When packet loss is detected it is important not to use congested TCP connections, typically these are TCP connections that have experienced packet loss. Therefore the sender always should rank the available TCP connections. The rank method can be any of the following either separately or in any preferred combination.

    • Base it on cache parameters, In this connection reference can be made to the section “Mechanisms for increasing bandwidth in congested networks” and caching operations, as also discussed above.
    • Base it on dropped packets. In this connection reference can be made to section “Mechanisms for increasing bandwidth in congested networks”; and drop, as also discussed above.
    • Base it on transmitted bytes vs. received bytes. In this connection reference can be made to sections “Mechanisms for increasing bandwidth in congested networks”; “Measure Bandwidth”.
    • Base it on the TCP window size. In this connection reference can be made to section “Mechanisms for increasing bandwidth in congested networks” above.
    • Base it on roundtrip time. In this connection reference can be made to section “Mechanisms for increasing bandwidth in congested networks” above.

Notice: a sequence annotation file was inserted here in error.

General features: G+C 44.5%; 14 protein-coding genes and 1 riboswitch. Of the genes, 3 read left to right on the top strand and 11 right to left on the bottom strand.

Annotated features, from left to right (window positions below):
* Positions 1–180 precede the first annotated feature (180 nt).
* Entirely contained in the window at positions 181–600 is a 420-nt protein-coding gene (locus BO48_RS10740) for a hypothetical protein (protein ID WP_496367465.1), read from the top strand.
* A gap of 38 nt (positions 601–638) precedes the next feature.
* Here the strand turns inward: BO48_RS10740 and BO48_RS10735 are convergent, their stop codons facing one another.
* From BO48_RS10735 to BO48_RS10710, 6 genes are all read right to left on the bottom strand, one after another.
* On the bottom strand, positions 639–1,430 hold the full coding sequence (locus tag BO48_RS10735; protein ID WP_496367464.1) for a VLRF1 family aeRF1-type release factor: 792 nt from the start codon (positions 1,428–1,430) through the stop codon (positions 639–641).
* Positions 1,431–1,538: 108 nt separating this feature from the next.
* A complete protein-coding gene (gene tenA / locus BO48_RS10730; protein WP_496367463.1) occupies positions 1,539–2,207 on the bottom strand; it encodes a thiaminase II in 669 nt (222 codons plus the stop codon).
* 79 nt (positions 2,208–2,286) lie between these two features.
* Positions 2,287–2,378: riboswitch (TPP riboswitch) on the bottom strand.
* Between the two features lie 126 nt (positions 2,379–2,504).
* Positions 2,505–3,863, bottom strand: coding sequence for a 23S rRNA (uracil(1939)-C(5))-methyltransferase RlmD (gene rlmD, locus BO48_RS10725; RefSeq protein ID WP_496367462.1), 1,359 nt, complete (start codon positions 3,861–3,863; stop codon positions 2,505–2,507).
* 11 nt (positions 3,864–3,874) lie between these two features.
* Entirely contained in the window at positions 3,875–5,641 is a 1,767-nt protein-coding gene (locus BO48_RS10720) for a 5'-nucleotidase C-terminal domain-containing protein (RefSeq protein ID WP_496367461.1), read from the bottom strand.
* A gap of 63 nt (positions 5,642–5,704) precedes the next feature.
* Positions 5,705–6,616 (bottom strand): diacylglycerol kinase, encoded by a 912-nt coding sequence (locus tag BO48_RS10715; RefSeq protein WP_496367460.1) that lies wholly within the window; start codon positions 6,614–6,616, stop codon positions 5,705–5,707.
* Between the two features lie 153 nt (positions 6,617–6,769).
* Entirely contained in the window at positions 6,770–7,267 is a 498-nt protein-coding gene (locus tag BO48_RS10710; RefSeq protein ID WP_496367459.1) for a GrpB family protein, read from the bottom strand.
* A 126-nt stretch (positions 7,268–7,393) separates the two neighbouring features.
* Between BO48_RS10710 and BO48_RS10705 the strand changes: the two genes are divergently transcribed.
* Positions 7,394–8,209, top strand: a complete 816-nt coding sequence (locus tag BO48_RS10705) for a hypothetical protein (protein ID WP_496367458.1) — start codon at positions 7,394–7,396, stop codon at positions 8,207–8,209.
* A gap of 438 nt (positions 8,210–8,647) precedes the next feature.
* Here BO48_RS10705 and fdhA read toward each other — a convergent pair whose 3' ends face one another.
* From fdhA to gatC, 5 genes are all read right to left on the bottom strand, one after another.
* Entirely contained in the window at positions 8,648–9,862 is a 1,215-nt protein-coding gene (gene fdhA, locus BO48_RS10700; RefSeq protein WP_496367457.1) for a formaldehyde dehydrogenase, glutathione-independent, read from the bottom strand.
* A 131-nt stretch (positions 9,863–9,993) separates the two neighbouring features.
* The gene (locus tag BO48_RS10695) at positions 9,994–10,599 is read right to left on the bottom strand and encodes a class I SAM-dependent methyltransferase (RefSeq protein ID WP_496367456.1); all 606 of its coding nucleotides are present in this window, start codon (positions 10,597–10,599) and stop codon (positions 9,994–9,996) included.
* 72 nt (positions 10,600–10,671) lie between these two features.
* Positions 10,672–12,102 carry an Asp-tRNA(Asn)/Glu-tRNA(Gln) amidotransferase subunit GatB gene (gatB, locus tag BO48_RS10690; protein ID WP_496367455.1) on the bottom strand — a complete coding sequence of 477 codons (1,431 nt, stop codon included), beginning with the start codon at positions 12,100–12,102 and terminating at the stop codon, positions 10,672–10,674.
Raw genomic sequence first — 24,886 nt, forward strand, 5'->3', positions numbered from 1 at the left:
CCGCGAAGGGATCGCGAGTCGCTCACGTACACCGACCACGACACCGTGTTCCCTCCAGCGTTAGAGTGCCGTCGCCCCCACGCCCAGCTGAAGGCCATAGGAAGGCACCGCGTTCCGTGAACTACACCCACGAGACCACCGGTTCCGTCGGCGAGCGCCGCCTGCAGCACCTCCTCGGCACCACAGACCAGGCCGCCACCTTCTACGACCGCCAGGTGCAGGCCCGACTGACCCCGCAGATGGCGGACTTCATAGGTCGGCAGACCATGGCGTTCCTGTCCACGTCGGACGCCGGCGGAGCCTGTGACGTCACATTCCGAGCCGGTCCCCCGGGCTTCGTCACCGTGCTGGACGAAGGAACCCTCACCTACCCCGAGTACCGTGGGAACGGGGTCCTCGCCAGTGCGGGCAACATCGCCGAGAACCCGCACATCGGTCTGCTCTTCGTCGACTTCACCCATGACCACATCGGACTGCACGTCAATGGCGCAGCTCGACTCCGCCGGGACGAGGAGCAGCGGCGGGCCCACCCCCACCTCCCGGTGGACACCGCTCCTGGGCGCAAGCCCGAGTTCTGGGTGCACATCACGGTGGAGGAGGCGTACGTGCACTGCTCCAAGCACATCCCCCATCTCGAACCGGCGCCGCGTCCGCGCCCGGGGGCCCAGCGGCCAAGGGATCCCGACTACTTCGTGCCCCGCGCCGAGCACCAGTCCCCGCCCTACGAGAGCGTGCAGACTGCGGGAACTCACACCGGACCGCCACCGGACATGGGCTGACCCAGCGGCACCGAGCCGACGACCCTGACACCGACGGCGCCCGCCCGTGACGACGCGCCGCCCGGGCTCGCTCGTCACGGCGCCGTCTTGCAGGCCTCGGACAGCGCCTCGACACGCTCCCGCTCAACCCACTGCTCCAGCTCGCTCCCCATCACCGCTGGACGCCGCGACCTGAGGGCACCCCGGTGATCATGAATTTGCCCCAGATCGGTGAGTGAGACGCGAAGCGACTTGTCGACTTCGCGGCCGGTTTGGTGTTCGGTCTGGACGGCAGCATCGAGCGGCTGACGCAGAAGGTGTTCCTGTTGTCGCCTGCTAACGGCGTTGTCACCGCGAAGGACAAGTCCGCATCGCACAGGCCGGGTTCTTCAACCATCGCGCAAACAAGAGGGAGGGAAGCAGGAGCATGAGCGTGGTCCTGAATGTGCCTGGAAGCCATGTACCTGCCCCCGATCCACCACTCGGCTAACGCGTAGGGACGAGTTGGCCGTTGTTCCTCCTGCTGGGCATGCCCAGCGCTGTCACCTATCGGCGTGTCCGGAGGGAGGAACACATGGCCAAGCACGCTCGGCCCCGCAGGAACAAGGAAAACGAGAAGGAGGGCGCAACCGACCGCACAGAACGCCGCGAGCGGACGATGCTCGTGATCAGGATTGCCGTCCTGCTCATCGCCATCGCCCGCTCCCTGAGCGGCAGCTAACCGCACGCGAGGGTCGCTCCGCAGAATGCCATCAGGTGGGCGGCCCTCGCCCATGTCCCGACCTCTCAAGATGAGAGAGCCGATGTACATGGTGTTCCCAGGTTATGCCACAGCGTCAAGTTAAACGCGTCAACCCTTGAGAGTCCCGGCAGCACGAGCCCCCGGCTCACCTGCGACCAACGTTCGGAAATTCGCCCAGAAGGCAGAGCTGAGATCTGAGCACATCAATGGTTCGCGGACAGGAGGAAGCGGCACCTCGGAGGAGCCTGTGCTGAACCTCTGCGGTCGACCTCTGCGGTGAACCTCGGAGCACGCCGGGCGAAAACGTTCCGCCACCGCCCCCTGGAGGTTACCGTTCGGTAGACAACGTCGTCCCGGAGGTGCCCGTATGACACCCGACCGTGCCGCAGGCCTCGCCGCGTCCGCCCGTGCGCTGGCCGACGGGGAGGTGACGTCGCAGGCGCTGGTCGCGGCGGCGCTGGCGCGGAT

If the ranking procedure results in several ‘good’ connections, the sender will go through the TCP connections in a round robin manner.

If only congested TCP connections are found, the least congested TCP connection will be used.

If all the TCP connections are congested according to the criteria chosen, the following RTP packets will be dropped until at least one TCP connection can pass on one whole RTP packet.

Theoretical Background of the Present Invention

Suppose the capacity of a single bottleneck between a real-time client and a real-time server is C, and N is the number of other than real-time connections through to bottleneck. Then the total capacity x for n real-time connections through the bottleneck is given by


x=NC/(N+n).

It should be noted that x is the theoretical capacity assuming that all connections behave greedy which is reasonable when the bottleneck capacity is exceeded.

Suppose a router comprise only TCP traffic, let's say 100 TCP connections are running through this router. The RTC has one single TCP connection through this router with a steady state throughput of 8 kbit/s. If the RTC sets up one additional TCP connection through this router, the new combined throughput for these two connections will be:


2*[8*1000/*(2*8+1000−8)]=15,87 kbit/s.